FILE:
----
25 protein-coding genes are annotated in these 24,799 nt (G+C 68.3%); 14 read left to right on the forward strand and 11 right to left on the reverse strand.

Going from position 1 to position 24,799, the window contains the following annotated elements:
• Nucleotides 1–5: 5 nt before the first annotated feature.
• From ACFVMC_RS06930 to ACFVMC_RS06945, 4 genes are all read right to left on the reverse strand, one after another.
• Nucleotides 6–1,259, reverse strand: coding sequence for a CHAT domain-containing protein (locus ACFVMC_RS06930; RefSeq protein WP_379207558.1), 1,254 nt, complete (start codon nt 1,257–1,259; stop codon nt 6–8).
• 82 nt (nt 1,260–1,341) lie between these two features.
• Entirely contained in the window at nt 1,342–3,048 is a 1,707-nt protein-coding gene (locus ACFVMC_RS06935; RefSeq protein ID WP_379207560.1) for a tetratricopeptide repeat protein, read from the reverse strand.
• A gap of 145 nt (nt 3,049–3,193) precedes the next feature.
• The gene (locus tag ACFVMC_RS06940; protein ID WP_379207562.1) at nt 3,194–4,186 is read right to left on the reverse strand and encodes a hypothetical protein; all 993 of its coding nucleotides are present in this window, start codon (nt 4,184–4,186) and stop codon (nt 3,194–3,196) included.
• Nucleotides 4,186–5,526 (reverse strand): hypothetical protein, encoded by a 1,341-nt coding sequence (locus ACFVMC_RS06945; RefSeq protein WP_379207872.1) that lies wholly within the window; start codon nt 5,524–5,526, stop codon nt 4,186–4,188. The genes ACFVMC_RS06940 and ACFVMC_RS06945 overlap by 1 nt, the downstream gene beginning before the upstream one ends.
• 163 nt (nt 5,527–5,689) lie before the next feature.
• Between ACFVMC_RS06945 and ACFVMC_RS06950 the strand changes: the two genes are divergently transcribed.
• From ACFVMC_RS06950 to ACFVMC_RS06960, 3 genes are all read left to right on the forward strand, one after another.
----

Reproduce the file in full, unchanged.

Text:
25 protein-coding genes are annotated in these 24,799 nt (G+C 68.3%); 14 read left to right on the forward strand and 11 right to left on the reverse strand.

Going from position 1 to position 24,799, the window contains the following annotated elements:
• Nucleotides 1–5: 5 nt before the first annotated feature.
• From ACFVMC_RS06930 to ACFVMC_RS06945, 4 genes are all read right to left on the reverse strand, one after another.
• Nucleotides 6–1,259, reverse strand: coding sequence for a CHAT domain-containing protein (locus ACFVMC_RS06930; RefSeq protein WP_379207558.1), 1,254 nt, complete (start codon nt 1,257–1,259; stop codon nt 6–8).
• 82 nt (nt 1,260–1,341) lie between these two features.
• Entirely contained in the window at nt 1,342–3,048 is a 1,707-nt protein-coding gene (locus ACFVMC_RS06935; RefSeq protein ID WP_379207560.1) for a tetratricopeptide repeat protein, read from the reverse strand.
• A gap of 145 nt (nt 3,049–3,193) precedes the next feature.
• The gene (locus tag ACFVMC_RS06940; protein ID WP_379207562.1) at nt 3,194–4,186 is read right to left on the reverse strand and encodes a hypothetical protein; all 993 of its coding nucleotides are present in this window, start codon (nt 4,184–4,186) and stop codon (nt 3,194–3,196) included.
• Nucleotides 4,186–5,526 (reverse strand): hypothetical protein, encoded by a 1,341-nt coding sequence (locus ACFVMC_RS06945; RefSeq protein WP_379207872.1) that lies wholly within the window; start codon nt 5,524–5,526, stop codon nt 4,186–4,188. The genes ACFVMC_RS06940 and ACFVMC_RS06945 overlap by 1 nt, the downstream gene beginning before the upstream one ends.
• 163 nt (nt 5,527–5,689) lie before the next feature.
• Between ACFVMC_RS06945 and ACFVMC_RS06950 the strand changes: the two genes are divergently transcribed.
• From ACFVMC_RS06950 to ACFVMC_RS06960, 3 genes are all read left to right on the forward strand, one after another.